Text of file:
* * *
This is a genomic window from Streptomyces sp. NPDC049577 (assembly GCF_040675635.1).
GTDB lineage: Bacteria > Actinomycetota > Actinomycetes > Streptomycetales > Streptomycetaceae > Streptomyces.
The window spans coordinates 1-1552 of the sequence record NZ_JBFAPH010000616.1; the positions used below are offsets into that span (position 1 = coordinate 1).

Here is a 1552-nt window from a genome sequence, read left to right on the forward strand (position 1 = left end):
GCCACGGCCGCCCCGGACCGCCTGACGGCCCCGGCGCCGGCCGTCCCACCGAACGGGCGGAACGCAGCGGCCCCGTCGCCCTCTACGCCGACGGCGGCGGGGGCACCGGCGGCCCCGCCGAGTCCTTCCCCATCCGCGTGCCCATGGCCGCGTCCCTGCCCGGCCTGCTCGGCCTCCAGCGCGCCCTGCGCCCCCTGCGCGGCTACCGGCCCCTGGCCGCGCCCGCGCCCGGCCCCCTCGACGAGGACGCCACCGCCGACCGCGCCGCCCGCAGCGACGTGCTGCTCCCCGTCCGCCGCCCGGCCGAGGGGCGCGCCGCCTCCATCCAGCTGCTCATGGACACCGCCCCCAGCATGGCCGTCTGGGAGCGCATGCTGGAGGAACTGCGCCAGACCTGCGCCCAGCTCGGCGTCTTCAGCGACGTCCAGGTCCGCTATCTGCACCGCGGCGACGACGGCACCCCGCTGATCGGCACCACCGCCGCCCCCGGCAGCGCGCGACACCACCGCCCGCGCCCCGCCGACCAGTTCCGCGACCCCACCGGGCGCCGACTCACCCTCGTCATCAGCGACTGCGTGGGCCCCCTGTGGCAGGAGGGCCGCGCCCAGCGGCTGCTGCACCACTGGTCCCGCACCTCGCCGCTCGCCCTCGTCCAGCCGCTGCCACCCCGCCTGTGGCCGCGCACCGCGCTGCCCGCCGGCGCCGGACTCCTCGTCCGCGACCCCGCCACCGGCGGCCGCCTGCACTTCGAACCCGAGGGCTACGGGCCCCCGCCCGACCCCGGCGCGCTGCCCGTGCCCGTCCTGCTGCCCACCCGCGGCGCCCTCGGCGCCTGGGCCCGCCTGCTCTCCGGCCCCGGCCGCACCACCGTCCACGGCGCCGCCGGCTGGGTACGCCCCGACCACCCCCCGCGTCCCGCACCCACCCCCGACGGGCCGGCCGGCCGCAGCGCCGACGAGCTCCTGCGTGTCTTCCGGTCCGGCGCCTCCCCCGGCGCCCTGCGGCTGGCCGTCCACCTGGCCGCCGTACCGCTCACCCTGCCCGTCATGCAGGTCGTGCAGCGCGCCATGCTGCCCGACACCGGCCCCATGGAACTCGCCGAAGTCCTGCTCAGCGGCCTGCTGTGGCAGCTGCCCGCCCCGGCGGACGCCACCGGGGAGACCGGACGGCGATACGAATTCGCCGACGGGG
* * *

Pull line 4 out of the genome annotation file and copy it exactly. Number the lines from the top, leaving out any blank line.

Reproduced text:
Here is a 1552-nt window from a genome sequence, read left to right on the forward strand (position 1 = left end):